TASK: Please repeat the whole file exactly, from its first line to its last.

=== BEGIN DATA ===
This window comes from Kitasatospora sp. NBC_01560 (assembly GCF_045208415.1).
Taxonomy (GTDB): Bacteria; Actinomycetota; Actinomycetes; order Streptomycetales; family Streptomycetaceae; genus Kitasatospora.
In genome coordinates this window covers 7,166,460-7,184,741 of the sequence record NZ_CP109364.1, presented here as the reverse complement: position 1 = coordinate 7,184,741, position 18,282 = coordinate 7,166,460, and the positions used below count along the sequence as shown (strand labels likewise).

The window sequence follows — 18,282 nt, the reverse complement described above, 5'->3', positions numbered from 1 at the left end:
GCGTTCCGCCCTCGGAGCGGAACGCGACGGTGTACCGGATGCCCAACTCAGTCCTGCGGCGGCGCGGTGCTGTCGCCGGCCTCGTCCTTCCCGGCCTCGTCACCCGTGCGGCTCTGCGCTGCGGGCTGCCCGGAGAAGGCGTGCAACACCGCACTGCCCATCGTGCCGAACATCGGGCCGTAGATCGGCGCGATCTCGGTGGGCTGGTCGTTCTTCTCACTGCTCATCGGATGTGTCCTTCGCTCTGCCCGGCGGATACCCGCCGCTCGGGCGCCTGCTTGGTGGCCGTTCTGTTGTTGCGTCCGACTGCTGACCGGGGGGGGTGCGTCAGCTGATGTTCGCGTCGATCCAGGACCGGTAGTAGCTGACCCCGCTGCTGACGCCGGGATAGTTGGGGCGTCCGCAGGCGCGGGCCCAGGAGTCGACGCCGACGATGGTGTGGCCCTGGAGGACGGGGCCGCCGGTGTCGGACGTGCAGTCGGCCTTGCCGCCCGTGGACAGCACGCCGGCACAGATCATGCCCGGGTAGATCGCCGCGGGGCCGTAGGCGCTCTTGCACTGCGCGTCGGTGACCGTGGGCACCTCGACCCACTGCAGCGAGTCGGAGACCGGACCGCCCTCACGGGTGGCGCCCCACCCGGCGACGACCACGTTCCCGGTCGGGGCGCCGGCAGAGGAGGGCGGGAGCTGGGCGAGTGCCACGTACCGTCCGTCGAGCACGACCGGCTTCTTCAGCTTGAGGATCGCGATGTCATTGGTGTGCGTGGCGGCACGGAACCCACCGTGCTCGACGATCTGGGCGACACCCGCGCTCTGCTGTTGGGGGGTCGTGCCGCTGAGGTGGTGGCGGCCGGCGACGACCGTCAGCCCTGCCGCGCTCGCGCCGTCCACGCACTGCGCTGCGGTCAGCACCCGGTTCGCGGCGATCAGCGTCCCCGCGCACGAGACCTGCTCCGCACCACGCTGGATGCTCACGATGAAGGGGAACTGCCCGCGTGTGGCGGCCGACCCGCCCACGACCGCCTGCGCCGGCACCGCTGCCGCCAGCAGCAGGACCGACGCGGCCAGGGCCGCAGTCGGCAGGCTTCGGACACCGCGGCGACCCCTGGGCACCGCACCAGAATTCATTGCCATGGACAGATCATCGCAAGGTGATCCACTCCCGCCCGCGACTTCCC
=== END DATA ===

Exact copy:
This window comes from Kitasatospora sp. NBC_01560 (assembly GCF_045208415.1).
Taxonomy (GTDB): Bacteria; Actinomycetota; Actinomycetes; order Streptomycetales; family Streptomycetaceae; genus Kitasatospora.
In genome coordinates this window covers 7,166,460-7,184,741 of the sequence record NZ_CP109364.1, presented here as the reverse complement: position 1 = coordinate 7,184,741, position 18,282 = coordinate 7,166,460, and the positions used below count along the sequence as shown (strand labels likewise).

The window sequence follows — 18,282 nt, the reverse complement described above, 5'->3', positions numbered from 1 at the left end:
GCGTTCCGCCCTCGGAGCGGAACGCGACGGTGTACCGGATGCCCAACTCAGTCCTGCGGCGGCGCGGTGCTGTCGCCGGCCTCGTCCTTCCCGGCCTCGTCACCCGTGCGGCTCTGCGCTGCGGGCTGCCCGGAGAAGGCGTGCAACACCGCACTGCCCATCGTGCCGAACATCGGGCCGTAGATCGGCGCGATCTCGGTGGGCTGGTCGTTCTTCTCACTGCTCATCGGATGTGTCCTTCGCTCTGCCCGGCGGATACCCGCCGCTCGGGCGCCTGCTTGGTGGCCGTTCTGTTGTTGCGTCCGACTGCTGACCGGGGGGGGTGCGTCAGCTGATGTTCGCGTCGATCCAGGACCGGTAGTAGCTGACCCCGCTGCTGACGCCGGGATAGTTGGGGCGTCCGCAGGCGCGGGCCCAGGAGTCGACGCCGACGATGGTGTGGCCCTGGAGGACGGGGCCGCCGGTGTCGGACGTGCAGTCGGCCTTGCCGCCCGTGGACAGCACGCCGGCACAGATCATGCCCGGGTAGATCGCCGCGGGGCCGTAGGCGCTCTTGCACTGCGCGTCGGTGACCGTGGGCACCTCGACCCACTGCAGCGAGTCGGAGACCGGACCGCCCTCACGGGTGGCGCCCCACCCGGCGACGACCACGTTCCCGGTCGGGGCGCCGGCAGAGGAGGGCGGGAGCTGGGCGAGTGCCACGTACCGTCCGTCGAGCACGACCGGCTTCTTCAGCTTGAGGATCGCGATGTCATTGGTGTGCGTGGCGGCACGGAACCCACCGTGCTCGACGATCTGGGCGACACCCGCGCTCTGCTGTTGGGGGGTCGTGCCGCTGAGGTGGTGGCGGCCGGCGACGACCGTCAGCCCTGCCGCGCTCGCGCCGTCCACGCACTGCGCTGCGGTCAGCACCCGGTTCGCGGCGATCAGCGTCCCCGCGCACGAGACCTGCTCCGCACCACGCTGGATGCTCACGATGAAGGGGAACTGCCCGCGTGTGGCGGCCGACCCGCCCACGACCGCCTGCGCCGGCACCGCTGCCGCCAGCAGCAGGACCGACGCGGCCAGGGCCGCAGTCGGCAGGCTTCGGACACCGCGGCGACCCCTGGGCACCGCACCAGAATTCATTGCCATGGACAGATCATCGCAAGGTGATCCACTCCCGCCCGCGACTTCCC